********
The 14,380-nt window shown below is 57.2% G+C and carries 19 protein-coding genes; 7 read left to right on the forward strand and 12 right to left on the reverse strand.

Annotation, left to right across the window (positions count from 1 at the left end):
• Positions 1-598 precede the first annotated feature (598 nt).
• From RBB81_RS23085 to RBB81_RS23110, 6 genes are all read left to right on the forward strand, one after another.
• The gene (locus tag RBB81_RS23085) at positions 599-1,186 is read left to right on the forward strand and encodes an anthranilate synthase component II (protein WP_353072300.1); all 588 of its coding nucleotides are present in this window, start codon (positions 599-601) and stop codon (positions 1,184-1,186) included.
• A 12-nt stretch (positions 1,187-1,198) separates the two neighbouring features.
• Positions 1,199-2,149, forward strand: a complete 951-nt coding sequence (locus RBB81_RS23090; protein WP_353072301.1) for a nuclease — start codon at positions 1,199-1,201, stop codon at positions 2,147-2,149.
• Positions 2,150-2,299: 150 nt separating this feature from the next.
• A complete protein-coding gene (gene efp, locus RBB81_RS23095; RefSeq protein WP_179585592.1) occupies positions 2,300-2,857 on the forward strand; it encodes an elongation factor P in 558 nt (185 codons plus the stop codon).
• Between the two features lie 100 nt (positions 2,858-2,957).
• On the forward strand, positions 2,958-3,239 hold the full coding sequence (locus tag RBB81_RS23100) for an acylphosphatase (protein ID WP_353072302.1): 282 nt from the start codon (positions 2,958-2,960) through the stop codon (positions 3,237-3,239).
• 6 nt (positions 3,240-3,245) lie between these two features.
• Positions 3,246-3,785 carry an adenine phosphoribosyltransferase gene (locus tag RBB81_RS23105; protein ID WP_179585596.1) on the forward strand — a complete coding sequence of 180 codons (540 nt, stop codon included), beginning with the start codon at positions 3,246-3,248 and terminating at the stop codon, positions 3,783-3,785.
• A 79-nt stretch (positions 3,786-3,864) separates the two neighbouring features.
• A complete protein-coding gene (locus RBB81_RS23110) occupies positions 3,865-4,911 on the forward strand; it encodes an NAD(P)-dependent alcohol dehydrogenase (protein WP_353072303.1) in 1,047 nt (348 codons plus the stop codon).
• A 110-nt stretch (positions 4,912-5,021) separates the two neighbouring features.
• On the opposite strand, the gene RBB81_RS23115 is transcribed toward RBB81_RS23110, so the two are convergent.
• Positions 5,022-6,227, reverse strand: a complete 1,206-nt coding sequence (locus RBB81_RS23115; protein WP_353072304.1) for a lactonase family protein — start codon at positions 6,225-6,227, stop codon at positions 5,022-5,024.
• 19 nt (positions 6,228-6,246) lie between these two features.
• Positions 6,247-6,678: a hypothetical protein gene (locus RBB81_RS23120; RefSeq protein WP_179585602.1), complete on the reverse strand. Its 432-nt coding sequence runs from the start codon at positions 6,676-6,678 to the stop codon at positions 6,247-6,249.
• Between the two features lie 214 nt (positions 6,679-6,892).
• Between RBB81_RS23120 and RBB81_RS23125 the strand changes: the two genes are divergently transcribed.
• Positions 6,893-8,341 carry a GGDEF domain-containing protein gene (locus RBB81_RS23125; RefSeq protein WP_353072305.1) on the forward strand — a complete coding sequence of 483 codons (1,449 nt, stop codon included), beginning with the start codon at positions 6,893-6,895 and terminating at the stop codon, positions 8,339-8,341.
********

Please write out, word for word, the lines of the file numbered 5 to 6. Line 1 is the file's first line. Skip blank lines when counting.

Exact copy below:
• The gene (locus tag RBB81_RS23085) at positions 599-1,186 is read left to right on the forward strand and encodes an anthranilate synthase component II (protein WP_353072300.1); all 588 of its coding nucleotides are present in this window, start codon (positions 599-601) and stop codon (positions 1,184-1,186) included.
• A 12-nt stretch (positions 1,187-1,198) separates the two neighbouring features.